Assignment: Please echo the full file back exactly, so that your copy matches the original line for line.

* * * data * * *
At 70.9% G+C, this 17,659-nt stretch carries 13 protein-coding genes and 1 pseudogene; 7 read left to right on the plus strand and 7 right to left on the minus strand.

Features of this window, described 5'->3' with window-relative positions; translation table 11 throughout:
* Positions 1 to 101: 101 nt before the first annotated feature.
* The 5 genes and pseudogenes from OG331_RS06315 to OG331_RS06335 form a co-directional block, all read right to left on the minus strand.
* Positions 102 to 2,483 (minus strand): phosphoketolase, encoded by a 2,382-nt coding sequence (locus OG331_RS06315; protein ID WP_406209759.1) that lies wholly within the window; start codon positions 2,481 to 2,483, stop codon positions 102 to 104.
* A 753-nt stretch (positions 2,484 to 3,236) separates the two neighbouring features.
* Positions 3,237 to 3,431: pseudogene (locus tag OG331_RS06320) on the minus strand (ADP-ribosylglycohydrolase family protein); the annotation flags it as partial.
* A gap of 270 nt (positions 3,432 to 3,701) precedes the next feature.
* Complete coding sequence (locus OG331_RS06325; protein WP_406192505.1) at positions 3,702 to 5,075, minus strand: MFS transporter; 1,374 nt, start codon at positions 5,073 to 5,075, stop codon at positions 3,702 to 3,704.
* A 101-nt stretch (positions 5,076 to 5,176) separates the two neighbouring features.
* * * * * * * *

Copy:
At 70.9% G+C, this 17,659-nt stretch carries 13 protein-coding genes and 1 pseudogene; 7 read left to right on the plus strand and 7 right to left on the minus strand.

Features of this window, described 5'->3' with window-relative positions; translation table 11 throughout:
* Positions 1 to 101: 101 nt before the first annotated feature.
* The 5 genes and pseudogenes from OG331_RS06315 to OG331_RS06335 form a co-directional block, all read right to left on the minus strand.
* Positions 102 to 2,483 (minus strand): phosphoketolase, encoded by a 2,382-nt coding sequence (locus OG331_RS06315; protein ID WP_406209759.1) that lies wholly within the window; start codon positions 2,481 to 2,483, stop codon positions 102 to 104.
* A 753-nt stretch (positions 2,484 to 3,236) separates the two neighbouring features.
* Positions 3,237 to 3,431: pseudogene (locus tag OG331_RS06320) on the minus strand (ADP-ribosylglycohydrolase family protein); the annotation flags it as partial.
* A gap of 270 nt (positions 3,432 to 3,701) precedes the next feature.
* Complete coding sequence (locus OG331_RS06325; protein WP_406192505.1) at positions 3,702 to 5,075, minus strand: MFS transporter; 1,374 nt, start codon at positions 5,073 to 5,075, stop codon at positions 3,702 to 3,704.
* A 101-nt stretch (positions 5,076 to 5,176) separates the two neighbouring features.